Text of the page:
The copyright law in the United States of America has been outlined in Title 17 of the United States Code codified on July 30, 1947. And the most recent version of U.S. Copyright Laws was released in December 2016. The British Statute of Anne, which inspired the initial U.S. federal copyright law, the Act of 1790, is the root of U.S. copyright law. The Framers Of this law established a short copyright period of 14 years, with the choice to recommence it once for added 14 years. The U.S Legal Department did not make changes until the Copyright Act of 1976, 180 years after its inception, after which they greatly expanded it beyond that.

The Copyright Act of 1976, written in Title 17 of the United States Code, was the last major revision to U.S. copyright law. Apart from that, the Copyright Clause of Article 1, Sec. 8, Clause 8 of the U.S. Constitution expressly privileges Congress the power to enact copyright legislation.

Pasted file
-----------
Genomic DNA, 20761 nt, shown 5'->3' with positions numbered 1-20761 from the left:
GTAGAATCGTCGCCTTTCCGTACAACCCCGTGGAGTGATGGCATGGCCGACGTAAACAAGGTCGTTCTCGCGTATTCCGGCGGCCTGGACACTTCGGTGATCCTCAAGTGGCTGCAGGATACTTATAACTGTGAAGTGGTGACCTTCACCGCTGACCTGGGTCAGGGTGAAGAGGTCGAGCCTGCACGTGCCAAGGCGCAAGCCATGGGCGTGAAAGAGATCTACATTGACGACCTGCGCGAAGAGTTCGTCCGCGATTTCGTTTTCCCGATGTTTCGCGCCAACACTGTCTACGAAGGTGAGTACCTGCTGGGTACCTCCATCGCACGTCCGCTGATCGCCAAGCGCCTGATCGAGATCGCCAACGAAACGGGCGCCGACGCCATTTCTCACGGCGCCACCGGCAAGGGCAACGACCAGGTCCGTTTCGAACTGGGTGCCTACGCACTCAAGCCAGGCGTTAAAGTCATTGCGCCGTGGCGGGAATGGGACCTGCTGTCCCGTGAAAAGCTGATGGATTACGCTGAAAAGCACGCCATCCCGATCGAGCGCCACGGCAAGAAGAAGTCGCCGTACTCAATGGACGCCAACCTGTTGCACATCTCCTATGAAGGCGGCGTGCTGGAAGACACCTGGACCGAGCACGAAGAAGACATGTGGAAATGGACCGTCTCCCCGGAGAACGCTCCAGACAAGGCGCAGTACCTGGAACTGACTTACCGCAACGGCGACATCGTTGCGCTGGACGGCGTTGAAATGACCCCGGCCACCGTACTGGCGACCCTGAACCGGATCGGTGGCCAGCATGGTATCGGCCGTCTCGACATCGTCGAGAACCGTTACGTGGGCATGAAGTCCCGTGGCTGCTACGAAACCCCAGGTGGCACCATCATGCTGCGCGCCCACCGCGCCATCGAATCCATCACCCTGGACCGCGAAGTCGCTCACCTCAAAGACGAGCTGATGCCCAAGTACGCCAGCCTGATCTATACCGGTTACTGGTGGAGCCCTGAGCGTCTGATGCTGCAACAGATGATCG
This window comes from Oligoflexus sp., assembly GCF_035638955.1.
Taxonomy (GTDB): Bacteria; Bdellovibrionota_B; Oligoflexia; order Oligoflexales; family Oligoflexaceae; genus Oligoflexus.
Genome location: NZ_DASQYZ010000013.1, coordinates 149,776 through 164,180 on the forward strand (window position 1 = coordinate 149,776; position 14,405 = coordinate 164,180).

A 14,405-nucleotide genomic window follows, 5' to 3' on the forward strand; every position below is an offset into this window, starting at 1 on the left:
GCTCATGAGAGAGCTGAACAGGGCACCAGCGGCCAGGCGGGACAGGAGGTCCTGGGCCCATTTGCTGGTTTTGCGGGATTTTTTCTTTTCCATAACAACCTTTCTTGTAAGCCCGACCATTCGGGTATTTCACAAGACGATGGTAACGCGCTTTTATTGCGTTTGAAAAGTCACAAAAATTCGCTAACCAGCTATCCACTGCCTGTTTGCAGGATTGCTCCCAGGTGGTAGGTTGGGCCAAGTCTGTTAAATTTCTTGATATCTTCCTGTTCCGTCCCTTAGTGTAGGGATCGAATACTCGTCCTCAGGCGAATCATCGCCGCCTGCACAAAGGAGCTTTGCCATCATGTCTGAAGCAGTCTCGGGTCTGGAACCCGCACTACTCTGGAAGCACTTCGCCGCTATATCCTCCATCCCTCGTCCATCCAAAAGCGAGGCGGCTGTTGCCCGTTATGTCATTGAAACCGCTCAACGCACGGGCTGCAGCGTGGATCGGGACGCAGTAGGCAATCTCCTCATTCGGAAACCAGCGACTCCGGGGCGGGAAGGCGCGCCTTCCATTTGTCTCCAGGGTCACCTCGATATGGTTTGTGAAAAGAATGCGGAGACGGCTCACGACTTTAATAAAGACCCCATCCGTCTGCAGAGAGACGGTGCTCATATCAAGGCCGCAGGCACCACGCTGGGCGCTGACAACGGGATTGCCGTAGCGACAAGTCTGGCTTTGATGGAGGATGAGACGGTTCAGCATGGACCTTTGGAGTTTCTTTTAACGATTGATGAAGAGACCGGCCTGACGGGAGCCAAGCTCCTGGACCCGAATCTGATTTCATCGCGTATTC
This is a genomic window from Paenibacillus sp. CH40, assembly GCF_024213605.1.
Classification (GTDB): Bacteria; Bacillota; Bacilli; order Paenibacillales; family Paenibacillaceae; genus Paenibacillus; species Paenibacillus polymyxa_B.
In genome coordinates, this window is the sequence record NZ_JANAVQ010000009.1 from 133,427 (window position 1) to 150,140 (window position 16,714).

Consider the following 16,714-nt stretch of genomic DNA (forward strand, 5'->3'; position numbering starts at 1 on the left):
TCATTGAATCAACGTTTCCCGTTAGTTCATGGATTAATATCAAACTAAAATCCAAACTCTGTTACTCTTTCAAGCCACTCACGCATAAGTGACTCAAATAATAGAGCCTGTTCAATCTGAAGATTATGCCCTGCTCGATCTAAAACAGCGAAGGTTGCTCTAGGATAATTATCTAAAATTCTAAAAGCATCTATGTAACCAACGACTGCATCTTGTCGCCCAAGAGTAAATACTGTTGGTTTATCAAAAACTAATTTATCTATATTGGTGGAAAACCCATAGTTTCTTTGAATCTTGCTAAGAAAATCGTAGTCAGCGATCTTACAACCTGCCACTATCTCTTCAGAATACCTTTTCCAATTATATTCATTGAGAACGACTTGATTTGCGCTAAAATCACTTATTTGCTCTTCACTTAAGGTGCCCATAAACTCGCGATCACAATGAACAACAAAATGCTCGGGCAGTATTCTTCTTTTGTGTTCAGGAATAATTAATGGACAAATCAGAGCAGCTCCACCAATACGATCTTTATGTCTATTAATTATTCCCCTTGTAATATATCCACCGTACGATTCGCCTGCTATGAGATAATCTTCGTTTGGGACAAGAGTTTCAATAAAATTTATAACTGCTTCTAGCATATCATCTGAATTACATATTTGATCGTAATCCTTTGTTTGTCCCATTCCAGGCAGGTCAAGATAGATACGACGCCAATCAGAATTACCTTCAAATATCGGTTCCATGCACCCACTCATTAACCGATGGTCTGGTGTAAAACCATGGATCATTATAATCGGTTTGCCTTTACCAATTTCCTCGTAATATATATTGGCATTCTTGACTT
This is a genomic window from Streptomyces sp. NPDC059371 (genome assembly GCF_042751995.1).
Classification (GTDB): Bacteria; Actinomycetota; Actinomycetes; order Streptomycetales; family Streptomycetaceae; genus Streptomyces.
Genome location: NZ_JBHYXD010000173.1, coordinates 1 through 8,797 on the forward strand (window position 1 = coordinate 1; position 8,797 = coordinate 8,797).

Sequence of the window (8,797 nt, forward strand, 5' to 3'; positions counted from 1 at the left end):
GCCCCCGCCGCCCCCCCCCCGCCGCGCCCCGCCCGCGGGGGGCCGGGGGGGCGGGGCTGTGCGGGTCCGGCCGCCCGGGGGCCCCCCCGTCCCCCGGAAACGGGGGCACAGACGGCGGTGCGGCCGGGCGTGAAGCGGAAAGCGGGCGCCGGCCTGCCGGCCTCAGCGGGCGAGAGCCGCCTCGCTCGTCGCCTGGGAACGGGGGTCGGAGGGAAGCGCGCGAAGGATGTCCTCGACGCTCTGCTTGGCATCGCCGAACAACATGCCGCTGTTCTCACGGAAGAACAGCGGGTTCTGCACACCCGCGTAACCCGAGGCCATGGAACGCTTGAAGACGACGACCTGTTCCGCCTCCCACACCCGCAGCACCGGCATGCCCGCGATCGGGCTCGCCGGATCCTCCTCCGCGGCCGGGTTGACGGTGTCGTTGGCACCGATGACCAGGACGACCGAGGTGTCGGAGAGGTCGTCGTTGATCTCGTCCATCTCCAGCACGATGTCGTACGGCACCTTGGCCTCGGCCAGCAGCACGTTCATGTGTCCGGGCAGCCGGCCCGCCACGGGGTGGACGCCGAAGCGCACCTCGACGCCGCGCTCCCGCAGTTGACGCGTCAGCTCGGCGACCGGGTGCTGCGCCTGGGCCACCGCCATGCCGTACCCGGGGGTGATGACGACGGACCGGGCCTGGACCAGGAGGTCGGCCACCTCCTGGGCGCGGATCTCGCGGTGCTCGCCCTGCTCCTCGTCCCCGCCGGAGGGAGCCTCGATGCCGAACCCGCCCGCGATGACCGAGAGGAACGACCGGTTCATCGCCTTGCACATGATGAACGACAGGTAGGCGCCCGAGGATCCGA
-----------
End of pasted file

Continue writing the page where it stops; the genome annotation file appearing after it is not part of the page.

Introduction to Copyright Infringement

Everyone has a right to own their property, and the property owner has exclusive rights over it. The same applies to Intellectual Property as well. According to U.S Laws and Customs, the creator or author of any creation is the owner of that property. This legal right of the owner of intellectual property is known as copyright. In simple terms, copyright refers to the right to replicate or copy any work. It means that only the original creator of things and anybody they provide permission to have the sole right to copy that creation.

To protect this copyright of the original creator, many laws have been established. In case a person infringes any other person’s copyright, different countries have enacted different rules for the same and to protect against such infringement. This article focuses on copyright infringement laws in the U.S.A. and the procedure to avoid them. Companies need to have a Data Room to prevent security threats and leakage of data. With the article on this website, we wish to throw light on the scope of copyright along with U.S. laws concerning it.